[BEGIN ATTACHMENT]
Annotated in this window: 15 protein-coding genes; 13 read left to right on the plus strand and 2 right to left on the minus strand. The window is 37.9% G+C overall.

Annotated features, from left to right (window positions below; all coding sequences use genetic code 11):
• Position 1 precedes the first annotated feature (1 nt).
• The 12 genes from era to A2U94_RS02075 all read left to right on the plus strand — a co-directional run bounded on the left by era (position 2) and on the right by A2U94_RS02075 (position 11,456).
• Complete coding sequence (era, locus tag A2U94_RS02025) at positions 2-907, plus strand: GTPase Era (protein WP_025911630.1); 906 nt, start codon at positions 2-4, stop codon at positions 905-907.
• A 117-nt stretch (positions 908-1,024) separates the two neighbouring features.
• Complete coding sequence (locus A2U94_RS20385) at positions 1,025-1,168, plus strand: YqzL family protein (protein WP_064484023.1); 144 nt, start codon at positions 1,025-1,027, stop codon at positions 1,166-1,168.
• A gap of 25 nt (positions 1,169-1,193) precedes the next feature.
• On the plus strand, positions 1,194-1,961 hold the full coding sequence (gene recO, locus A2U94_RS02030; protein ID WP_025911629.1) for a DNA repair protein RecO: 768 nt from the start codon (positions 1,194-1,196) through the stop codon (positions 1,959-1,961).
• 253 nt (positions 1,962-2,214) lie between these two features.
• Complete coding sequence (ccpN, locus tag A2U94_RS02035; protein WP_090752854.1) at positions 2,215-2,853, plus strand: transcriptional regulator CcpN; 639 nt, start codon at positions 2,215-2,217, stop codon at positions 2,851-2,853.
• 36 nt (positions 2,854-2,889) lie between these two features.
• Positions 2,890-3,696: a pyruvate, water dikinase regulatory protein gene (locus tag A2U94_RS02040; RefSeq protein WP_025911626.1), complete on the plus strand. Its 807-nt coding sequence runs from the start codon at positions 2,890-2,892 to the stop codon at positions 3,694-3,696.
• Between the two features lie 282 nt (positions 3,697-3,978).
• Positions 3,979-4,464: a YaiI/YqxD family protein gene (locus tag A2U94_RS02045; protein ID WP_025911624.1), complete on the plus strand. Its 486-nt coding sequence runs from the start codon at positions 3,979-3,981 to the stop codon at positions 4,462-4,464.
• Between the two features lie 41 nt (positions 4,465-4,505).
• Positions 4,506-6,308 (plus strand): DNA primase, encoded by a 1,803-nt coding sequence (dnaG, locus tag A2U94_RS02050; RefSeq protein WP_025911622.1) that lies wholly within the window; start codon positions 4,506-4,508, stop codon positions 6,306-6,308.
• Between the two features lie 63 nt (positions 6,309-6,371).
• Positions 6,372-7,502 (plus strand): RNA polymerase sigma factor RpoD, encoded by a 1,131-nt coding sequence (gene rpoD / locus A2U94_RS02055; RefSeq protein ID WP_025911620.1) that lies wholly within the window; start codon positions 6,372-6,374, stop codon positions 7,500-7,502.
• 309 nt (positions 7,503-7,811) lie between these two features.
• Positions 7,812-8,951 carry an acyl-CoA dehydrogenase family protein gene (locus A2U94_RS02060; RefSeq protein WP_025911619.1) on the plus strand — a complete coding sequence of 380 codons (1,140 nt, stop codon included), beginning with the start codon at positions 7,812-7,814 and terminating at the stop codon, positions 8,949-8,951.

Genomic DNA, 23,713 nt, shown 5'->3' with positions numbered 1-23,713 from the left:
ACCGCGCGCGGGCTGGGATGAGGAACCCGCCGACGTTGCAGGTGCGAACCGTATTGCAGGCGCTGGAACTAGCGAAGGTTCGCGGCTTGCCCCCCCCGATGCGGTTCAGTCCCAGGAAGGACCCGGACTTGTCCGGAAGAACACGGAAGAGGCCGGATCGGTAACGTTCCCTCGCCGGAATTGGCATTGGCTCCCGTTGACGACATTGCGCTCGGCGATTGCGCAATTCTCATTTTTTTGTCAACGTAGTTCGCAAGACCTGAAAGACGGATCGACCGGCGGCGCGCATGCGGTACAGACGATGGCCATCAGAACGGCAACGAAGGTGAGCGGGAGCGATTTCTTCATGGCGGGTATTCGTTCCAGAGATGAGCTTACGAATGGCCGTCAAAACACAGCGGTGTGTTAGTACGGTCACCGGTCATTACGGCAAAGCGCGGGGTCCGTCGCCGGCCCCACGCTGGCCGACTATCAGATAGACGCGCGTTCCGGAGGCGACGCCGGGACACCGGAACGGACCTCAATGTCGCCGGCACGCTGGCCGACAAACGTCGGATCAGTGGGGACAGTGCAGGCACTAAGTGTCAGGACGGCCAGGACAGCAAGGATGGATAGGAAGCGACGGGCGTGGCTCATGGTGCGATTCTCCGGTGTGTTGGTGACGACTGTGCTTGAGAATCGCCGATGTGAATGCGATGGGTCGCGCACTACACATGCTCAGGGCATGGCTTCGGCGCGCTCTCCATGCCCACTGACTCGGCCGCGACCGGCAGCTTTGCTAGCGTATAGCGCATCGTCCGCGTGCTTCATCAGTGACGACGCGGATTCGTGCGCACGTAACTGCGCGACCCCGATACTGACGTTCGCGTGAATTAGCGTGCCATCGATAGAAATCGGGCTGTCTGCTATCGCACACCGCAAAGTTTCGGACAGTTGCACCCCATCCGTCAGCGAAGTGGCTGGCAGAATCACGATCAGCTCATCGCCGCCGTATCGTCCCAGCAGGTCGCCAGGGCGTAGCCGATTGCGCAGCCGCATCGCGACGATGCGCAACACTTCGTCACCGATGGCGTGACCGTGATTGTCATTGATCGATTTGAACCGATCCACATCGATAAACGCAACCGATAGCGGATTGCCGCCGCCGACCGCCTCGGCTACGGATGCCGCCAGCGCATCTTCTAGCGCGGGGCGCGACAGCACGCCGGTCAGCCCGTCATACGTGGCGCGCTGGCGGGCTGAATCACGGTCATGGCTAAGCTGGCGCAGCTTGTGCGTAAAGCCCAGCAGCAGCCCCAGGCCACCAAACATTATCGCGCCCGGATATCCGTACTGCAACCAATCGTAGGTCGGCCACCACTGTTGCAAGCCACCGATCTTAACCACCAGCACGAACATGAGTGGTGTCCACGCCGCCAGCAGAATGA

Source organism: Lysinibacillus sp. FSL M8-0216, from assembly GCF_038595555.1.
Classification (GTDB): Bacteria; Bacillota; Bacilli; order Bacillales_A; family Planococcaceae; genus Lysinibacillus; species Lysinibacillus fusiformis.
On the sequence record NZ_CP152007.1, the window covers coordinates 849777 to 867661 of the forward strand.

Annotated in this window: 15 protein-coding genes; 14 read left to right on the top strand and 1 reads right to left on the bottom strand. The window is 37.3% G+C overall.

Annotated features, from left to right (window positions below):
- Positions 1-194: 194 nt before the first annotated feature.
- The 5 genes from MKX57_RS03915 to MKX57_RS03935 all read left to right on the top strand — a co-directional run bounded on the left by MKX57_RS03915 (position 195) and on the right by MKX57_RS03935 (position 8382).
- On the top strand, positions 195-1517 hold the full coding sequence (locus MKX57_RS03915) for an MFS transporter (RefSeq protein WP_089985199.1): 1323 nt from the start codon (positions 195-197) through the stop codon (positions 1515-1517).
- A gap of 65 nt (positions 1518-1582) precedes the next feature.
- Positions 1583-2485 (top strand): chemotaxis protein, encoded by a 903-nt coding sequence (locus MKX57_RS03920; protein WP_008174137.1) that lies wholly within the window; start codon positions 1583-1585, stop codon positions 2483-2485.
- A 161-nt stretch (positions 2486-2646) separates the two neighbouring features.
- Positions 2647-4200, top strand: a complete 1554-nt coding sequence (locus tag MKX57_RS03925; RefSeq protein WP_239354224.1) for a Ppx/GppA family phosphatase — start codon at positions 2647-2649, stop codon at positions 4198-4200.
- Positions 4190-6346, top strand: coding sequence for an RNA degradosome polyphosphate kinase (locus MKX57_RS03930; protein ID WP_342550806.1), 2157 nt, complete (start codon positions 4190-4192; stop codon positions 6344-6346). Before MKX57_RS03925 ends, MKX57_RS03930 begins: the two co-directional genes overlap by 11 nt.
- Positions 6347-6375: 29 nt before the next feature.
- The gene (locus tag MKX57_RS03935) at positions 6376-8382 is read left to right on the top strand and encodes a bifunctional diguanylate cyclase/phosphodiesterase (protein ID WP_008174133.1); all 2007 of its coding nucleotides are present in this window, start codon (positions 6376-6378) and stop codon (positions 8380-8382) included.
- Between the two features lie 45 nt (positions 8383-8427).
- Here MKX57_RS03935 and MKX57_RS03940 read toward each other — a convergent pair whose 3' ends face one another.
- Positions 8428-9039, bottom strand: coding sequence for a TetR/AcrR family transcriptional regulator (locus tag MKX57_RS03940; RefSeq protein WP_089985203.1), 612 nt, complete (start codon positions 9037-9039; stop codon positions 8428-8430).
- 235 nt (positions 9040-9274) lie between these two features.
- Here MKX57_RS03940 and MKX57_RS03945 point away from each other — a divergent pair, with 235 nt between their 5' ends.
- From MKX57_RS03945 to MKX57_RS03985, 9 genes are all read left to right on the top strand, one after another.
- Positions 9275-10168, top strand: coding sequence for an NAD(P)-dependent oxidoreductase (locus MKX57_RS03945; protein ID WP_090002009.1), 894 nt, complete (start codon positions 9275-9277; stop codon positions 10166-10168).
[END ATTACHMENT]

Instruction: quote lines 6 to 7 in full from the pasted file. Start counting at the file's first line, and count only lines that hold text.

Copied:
• A 117-nt stretch (positions 908-1,024) separates the two neighbouring features.
• Complete coding sequence (locus A2U94_RS20385) at positions 1,025-1,168, plus strand: YqzL family protein (protein WP_064484023.1); 144 nt, start codon at positions 1,025-1,027, stop codon at positions 1,166-1,168.